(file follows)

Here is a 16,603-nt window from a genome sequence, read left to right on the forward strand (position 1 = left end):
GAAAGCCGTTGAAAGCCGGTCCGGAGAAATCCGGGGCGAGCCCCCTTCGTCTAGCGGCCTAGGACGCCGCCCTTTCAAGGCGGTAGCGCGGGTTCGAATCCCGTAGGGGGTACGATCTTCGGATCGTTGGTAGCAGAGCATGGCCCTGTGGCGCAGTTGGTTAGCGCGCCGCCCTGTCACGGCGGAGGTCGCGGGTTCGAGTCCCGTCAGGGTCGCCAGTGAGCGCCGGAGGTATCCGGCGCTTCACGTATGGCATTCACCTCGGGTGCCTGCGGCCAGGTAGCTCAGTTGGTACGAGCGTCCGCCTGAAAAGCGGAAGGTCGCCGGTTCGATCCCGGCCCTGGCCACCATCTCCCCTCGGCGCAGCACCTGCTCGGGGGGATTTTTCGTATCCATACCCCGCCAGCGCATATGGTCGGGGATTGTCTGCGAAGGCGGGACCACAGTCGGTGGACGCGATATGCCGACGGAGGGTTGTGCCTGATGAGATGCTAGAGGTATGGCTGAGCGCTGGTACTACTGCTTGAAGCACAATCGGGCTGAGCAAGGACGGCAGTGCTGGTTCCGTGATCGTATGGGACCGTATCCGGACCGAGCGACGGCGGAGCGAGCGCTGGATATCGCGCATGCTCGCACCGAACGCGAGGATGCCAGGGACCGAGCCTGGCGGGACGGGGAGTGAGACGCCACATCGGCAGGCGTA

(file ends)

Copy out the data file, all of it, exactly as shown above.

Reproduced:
Here is a 16,603-nt window from a genome sequence, read left to right on the forward strand (position 1 = left end):
GAAAGCCGTTGAAAGCCGGTCCGGAGAAATCCGGGGCGAGCCCCCTTCGTCTAGCGGCCTAGGACGCCGCCCTTTCAAGGCGGTAGCGCGGGTTCGAATCCCGTAGGGGGTACGATCTTCGGATCGTTGGTAGCAGAGCATGGCCCTGTGGCGCAGTTGGTTAGCGCGCCGCCCTGTCACGGCGGAGGTCGCGGGTTCGAGTCCCGTCAGGGTCGCCAGTGAGCGCCGGAGGTATCCGGCGCTTCACGTATGGCATTCACCTCGGGTGCCTGCGGCCAGGTAGCTCAGTTGGTACGAGCGTCCGCCTGAAAAGCGGAAGGTCGCCGGTTCGATCCCGGCCCTGGCCACCATCTCCCCTCGGCGCAGCACCTGCTCGGGGGGATTTTTCGTATCCATACCCCGCCAGCGCATATGGTCGGGGATTGTCTGCGAAGGCGGGACCACAGTCGGTGGACGCGATATGCCGACGGAGGGTTGTGCCTGATGAGATGCTAGAGGTATGGCTGAGCGCTGGTACTACTGCTTGAAGCACAATCGGGCTGAGCAAGGACGGCAGTGCTGGTTCCGTGATCGTATGGGACCGTATCCGGACCGAGCGACGGCGGAGCGAGCGCTGGATATCGCGCATGCTCGCACCGAACGCGAGGATGCCAGGGACCGAGCCTGGCGGGACGGGGAGTGAGACGCCACATCGGCAGGCGTA